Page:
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The Top Languages in Global Christianity

By Todd Johnson – Co-Director – Center for the Study of Global Christianity


This post is part of The Occasional’s “Numbers and Trends” series, dedicated to sharing  work, analysis, and perspectives from our friends and partners at the Center for the Study of Global Christianity based at Gordon-Conwell Theological Seminary.


Translatability is at the core of Christian history, theology, and experience; God became “translated” into human form in Jesus Christ. Christianity’s primary source documents are also in a language different from its founder: Koine Greek vs. Aramaic. Due to its translatability, Christianity could both honor and move out of its Jewish context and translate itself into endless cultural and linguistic forms. Christians, therefore, have never spoken just one language, represented just one ethnicity, or lived in just one place. This continues today, resulting in a vast amount of diversity within the faith. All peoples, languages and cultures have a unique contribution to make to World Christianity.

Photo by Hannah Wright on Unsplash

In 1900, 82% of the world’s Christian population lived in the Global North, meaning they spoke mainly European languages such as Russian, English, French, and German. Although these languages are still predominantly Christian, languages from the Global South are becoming largely Christian languages or have greater numbers of speakers who are Christians. In 1900 it would have seemed amazing that languages such as Igbo (Western Africa) and Zulu (Southern Africa) would become majority Christian languages, yet in 2020, they are. Today, 67% of world’s Christian population lives in the Global South and 73% of the global Christian population is represented by the top 50 languages, most in the Global South. New cities, peoples, and languages will increasingly represent Christianity as it continues its southward shift.

The shift of Christianity to the Global South is nowhere more apparent than in the rise of languages such as Spanish (Latin America), Portuguese (Brazil) and Chinese (now 5th in the number of Christians), while major European languages (German, French, Italian) decline. Christians are mother-tongue speakers of 82% of the world’s languages, compared with Muslims, the next highest, speaking 25% of the world’s languages. Tagalog, from the Philippines, is now the 7th largest language with the most Christian speakers, having recently passed Polish and German, and almost certainly will pass French soon. In languages 11–20 one finds Amharic (Ethiopia), Korean, Yoruba and Igbo (Nigeria), Cebuano (Philippines), and Tamil and Malayalam (India). Diversity is also indicated by in the sheer number of languages spoken by Christians.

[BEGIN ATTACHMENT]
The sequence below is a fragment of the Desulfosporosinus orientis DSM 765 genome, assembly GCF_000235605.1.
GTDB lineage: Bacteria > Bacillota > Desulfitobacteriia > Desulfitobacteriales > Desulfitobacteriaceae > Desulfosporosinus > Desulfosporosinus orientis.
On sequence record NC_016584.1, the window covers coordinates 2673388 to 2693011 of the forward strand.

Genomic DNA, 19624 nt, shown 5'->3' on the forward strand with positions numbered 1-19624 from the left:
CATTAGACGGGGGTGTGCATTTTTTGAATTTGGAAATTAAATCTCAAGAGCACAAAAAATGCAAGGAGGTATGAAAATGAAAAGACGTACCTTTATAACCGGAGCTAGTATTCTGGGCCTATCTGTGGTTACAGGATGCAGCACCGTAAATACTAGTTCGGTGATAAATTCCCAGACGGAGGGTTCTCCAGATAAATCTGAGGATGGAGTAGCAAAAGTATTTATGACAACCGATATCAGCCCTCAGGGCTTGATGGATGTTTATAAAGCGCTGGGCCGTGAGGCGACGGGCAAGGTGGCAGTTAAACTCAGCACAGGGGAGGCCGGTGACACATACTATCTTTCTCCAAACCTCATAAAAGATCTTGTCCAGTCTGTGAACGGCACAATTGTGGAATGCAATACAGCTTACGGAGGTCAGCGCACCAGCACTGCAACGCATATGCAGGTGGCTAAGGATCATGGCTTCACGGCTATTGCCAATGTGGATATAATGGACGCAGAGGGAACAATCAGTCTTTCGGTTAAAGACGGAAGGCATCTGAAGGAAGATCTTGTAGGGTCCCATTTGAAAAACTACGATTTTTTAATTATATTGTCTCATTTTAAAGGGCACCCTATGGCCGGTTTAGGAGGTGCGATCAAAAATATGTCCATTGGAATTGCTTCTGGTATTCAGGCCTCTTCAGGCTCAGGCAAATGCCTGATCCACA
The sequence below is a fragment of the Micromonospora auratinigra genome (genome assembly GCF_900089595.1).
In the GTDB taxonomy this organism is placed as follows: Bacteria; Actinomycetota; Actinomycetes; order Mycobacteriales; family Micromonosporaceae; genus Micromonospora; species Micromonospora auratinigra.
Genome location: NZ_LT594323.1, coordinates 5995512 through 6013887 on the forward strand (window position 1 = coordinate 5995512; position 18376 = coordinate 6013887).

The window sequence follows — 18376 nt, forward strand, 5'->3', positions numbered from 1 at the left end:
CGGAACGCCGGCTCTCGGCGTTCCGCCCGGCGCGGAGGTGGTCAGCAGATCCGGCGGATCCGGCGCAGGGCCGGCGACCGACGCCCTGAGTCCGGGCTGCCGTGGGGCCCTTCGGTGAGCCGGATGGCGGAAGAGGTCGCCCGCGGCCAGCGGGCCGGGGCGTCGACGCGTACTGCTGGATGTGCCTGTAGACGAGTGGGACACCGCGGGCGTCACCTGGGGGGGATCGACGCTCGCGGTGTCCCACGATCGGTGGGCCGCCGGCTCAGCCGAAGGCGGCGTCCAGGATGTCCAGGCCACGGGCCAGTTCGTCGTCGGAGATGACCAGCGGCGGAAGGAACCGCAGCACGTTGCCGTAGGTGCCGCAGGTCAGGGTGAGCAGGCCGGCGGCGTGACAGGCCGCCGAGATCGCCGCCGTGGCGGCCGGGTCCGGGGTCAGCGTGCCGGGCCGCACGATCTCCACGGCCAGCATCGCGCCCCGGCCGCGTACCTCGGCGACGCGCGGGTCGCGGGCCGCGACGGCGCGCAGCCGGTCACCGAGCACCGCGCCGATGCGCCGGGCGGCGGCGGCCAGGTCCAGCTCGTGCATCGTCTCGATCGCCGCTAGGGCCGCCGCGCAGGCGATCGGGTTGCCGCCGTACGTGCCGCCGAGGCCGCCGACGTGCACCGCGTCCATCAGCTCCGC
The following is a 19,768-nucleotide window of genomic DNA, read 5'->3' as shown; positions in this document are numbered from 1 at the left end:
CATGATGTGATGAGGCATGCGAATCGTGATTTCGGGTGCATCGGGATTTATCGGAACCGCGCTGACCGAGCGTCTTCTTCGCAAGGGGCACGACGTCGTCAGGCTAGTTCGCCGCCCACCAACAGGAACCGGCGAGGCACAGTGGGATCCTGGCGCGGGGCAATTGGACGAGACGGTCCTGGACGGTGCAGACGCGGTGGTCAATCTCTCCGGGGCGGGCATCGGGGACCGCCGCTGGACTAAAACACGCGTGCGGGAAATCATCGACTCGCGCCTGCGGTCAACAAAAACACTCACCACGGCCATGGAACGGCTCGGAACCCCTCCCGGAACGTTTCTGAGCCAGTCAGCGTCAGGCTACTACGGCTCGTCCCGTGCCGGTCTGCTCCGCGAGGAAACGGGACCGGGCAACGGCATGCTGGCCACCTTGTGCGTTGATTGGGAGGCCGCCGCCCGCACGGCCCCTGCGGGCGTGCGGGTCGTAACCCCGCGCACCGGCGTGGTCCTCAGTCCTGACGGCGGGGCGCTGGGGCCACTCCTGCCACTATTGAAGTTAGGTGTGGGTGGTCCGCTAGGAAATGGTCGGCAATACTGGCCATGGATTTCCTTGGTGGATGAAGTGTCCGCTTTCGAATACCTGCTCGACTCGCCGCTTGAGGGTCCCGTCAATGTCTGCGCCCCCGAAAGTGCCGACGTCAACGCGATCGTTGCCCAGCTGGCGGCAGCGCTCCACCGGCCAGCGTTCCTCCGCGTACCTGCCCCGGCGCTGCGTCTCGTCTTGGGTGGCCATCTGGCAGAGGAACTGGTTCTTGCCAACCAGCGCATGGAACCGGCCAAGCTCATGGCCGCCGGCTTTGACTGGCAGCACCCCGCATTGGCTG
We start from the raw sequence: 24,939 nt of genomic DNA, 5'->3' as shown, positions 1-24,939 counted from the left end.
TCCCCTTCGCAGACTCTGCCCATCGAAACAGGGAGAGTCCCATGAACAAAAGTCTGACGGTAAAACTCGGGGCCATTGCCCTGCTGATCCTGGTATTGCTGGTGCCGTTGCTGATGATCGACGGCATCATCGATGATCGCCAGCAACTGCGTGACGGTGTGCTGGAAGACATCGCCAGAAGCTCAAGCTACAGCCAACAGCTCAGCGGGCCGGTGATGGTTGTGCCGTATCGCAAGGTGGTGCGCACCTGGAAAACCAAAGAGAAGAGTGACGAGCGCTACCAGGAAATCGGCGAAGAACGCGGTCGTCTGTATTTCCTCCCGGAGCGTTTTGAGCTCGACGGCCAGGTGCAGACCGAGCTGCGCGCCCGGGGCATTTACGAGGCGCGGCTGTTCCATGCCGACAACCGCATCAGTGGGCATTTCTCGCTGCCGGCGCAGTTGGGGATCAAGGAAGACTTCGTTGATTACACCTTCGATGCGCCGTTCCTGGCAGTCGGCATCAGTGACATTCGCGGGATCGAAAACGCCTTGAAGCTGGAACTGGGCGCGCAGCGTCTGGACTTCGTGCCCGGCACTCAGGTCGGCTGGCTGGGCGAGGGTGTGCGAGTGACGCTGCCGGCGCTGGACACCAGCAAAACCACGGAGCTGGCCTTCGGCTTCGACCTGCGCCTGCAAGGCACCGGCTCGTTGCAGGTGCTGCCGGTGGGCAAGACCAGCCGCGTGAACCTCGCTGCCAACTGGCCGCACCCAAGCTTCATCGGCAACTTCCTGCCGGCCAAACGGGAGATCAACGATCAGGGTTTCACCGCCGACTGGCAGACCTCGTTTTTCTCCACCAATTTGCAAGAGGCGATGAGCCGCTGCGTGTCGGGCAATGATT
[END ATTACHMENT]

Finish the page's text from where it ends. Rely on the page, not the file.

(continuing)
The southern shift of Christianity also suggests that the languages of Christian worship will shift from North to South. Already by 1980 Spanish (primarily in its Latin American forms) was the leading language of church membership in the world. However, Christians in Africa, Asia, and Latin America worship in numerous other languages, partly represented by the list of the “Languages with the most Christians” below. The relatively new field of ethnodoxology – the interdisciplinary study of worship and its artistic expressions – is grappling with the increasing linguistic diversity of Christians. Much worship is still exported from North to South, and not the other way around.

In the same way, Northern and Western scholars, no longer at the demographic Christian center of gravity, should also recognize and seriously consider theology and biblical scholarship from non-English and non-European languages. Christians around the world are self-theologizing and reading the Bible through different cultures and languages. While the focus has been on translating Northern theology into languages of the South, there is a more urgent need for Christian scholarship in Southern languages to be translated into English, French, German, Italian, and other languages of the Global North.

Language and translation express the heart of the Christian message and cross-pollination in theology, biblical studies, and worship is the path to a truly global Christianity.

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